The Headsman Excerpt
I’m not sure how this will work out, but I figure why not. Here’s an excerpt from my NaNoWriMo novel, now entitled The Headsman. This is not the final draft, but it has been significantly revised since the first draft I wrote a little over a month and a half ago. This is the first scene of the first chapter. Enjoy:
It was a cold autumn morning late in the season and someone was dead.
More precisely, a young Nemurian male was dead, found half-submerged in the shallow banks of the River Samos with his head missing. At least, that’s what the report had said.
They had told her when she moved from her home world of Zion that Ash was a quiet world. This was the case despite its influential position as a planet located at the heart of several trading routes that connected the rebuilding Republic of Man and the much larger Genesis Accord, an intergalactic alliance of numerous species. That wasn’t the only reason why the Republic viewed Ash as important though. It was one of the first worlds settled after the purging of Earth and the subsequent collapse on the human race. Despite the establishment of the planet centuries ago, most of the world was a verdant and untouched forest, with the tall alabaster spires of the human cities rising above the forest canopies.
Stifling a yawn, Detective Sarah Kirkland walked through the half-marsh park that rested alongside the Samos. It was frequented by citizens looking to escape the artificial jungle of Noctuna, Ash’s capital city, and experience the planet’s natural beauty. A cold breeze, catching the icy breath of Mount Lysander to the northeast, blew through the low river valley and sank it’s teeth into her exposed cheeks. Luckily, she had a slight refuge from the cold winds in the steaming hot cup of coffee that she cradled in her gloved hands. She kept her face close to the escaping vapors, and occasionally took a long waft of the smoky haze, thick with the rich smell of fresh hazelnut.
She was a member of the Ash Civil Legion, a quasi military and police organization that maintained order on the planet when the Republic’s Legions weren’t present. For the most part, that meant that she acted as a glorified police officer, and was occasionally required to react to something more substantial, but those incidents were so infrequent that they were essentially nonexistent. As one of the three members of the Alien Crimes division of the ACL, she spent most of her time following up with minor complaints and incidents involving the various alien species that tried to also call Ash their home.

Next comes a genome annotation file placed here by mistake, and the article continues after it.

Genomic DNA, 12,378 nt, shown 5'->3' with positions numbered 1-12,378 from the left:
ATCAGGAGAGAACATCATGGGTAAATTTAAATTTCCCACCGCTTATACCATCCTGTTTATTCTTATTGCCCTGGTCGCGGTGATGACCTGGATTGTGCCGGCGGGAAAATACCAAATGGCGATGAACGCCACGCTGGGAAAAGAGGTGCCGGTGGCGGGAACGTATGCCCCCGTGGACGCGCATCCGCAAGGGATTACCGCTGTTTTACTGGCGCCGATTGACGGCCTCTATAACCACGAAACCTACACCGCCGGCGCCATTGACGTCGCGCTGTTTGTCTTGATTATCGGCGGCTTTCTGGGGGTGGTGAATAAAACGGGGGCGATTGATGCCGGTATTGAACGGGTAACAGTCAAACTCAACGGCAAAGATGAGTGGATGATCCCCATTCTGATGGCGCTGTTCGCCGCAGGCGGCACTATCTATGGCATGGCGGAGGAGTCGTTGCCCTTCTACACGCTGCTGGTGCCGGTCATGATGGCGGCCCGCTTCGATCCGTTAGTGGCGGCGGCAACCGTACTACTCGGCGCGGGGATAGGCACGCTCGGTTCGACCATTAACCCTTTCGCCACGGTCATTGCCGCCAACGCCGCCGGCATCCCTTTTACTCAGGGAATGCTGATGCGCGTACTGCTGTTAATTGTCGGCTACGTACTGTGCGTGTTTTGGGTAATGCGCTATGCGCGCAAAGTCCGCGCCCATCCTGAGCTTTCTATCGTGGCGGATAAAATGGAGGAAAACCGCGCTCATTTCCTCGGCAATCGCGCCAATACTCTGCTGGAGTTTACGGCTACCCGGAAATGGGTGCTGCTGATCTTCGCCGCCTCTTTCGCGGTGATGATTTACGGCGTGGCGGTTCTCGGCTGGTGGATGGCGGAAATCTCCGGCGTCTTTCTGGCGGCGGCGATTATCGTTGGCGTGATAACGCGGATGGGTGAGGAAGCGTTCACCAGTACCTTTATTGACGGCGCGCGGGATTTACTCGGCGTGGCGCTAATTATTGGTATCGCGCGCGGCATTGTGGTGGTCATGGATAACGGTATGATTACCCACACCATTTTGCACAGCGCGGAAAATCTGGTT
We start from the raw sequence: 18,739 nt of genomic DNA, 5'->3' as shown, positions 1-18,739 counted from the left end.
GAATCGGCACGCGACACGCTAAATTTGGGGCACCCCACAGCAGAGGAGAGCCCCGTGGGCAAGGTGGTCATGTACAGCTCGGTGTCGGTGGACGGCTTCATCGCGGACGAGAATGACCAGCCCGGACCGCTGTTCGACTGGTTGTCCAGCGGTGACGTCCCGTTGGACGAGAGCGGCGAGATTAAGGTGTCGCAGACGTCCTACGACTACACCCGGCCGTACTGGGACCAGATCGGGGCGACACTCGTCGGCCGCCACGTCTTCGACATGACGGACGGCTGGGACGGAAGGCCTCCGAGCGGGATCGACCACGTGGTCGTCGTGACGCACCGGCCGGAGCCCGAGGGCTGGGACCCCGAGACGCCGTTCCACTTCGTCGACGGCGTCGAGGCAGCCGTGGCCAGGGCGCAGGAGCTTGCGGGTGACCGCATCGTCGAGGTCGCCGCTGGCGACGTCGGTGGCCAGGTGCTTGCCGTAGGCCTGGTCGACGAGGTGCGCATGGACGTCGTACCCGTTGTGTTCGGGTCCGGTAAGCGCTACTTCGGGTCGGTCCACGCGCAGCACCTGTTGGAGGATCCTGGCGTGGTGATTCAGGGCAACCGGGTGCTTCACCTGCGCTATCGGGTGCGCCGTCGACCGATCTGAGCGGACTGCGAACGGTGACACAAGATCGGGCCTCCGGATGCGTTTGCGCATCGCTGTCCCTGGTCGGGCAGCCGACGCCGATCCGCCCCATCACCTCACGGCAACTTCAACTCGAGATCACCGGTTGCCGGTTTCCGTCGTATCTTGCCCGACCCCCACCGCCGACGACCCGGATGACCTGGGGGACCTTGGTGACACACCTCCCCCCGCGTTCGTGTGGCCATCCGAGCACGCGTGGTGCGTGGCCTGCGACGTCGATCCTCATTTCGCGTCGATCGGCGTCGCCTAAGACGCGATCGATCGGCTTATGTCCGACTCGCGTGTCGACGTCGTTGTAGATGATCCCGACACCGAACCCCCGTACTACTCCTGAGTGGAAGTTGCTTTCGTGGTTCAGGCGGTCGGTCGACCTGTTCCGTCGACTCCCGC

As she approached the enclosed crime scene, the sensors built into the waist high plastic mesh detected her ID in her pocket and slowly opened up for her. It was like watching a time-lapse of vines growing rapidly in reverse as the hooks of the yellow mesh unlocked and an opening was made for her. She walked through, and didn’t even have to look back to confirm that the wall closed up behind her.
Once inside, she saw her partner, Alan Swift, at the edge of the crime scene. He had a slight but still muscular build of medium height and an unruly head of black hair with a matching beard. Beneath his outwardly stern face, he had soft brown eyes and a thin smile. In the crook of his arm he held his slate, a powerful computer crafted into a near-monolithic black slab. It was standard issue for the ACL and it helped the department stay coordinated by syncing reports and other documents in real time with the rest of the department. A few rank and file members of the ACL patrolled the outskirts of the crime scene, making notes on their own slates while a medical examiner was kneeled over the body.
“Decided to finally join us, Kirkland?” Swift said when he finally noticed her approach.
“Had to get my morning coffee,” she replied.
“Long night?” Swift asked with a thin smile crossing his face.